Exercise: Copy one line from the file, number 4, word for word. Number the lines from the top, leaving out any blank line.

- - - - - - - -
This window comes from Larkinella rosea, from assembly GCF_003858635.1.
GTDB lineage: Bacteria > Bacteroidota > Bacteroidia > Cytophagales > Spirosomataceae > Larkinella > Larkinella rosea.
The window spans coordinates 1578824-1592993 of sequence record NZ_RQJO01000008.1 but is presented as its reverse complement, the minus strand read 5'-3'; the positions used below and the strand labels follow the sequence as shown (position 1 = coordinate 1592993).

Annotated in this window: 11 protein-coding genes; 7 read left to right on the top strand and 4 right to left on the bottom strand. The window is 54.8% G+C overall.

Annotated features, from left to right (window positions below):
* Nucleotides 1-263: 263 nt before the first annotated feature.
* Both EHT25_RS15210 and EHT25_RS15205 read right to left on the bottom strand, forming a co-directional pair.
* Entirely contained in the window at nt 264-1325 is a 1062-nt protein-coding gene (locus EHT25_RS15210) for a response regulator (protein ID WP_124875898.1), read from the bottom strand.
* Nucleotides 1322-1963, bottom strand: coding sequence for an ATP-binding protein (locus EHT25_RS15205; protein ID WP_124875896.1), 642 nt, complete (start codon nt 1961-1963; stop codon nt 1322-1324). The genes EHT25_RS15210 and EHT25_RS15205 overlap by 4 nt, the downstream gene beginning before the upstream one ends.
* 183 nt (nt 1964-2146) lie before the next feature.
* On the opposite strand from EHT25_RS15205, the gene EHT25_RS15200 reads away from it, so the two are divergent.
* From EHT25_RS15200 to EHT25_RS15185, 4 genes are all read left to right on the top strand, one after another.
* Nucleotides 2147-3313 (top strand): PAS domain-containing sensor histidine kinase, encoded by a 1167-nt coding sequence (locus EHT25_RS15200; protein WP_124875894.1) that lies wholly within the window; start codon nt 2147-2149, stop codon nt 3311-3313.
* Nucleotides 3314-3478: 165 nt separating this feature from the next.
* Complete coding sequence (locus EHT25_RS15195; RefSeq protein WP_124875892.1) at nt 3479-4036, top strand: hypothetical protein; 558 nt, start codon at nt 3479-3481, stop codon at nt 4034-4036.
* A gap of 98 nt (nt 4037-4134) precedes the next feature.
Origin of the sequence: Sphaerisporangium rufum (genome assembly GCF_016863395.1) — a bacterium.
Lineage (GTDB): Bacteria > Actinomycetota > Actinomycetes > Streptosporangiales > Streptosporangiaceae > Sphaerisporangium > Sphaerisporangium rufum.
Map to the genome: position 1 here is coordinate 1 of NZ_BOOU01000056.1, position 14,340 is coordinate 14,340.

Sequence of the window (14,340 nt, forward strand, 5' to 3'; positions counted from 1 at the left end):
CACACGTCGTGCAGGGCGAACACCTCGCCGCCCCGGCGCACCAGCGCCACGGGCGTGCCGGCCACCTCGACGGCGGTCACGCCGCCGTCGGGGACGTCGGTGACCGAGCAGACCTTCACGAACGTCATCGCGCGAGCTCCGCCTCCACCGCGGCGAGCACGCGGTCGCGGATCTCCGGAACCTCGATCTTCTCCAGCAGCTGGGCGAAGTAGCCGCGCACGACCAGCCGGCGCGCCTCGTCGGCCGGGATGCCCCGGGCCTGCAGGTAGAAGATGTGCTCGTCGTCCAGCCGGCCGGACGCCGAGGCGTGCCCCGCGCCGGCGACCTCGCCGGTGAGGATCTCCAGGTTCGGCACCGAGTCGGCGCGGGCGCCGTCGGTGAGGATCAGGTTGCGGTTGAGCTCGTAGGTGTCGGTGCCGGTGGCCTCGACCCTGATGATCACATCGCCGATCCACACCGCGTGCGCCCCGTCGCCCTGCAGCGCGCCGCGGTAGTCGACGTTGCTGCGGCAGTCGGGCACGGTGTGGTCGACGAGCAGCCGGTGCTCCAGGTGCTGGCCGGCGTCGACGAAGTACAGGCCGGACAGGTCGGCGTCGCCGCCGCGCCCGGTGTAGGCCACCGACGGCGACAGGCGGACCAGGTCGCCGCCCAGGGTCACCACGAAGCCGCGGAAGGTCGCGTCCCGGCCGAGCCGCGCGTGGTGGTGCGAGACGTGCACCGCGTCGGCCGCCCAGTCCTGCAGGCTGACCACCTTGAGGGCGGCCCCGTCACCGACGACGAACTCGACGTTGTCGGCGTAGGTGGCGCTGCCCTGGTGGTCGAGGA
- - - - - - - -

Annotated in this window: 11 protein-coding genes; 7 read left to right on the top strand and 4 right to left on the bottom strand. The window is 54.8% G+C overall.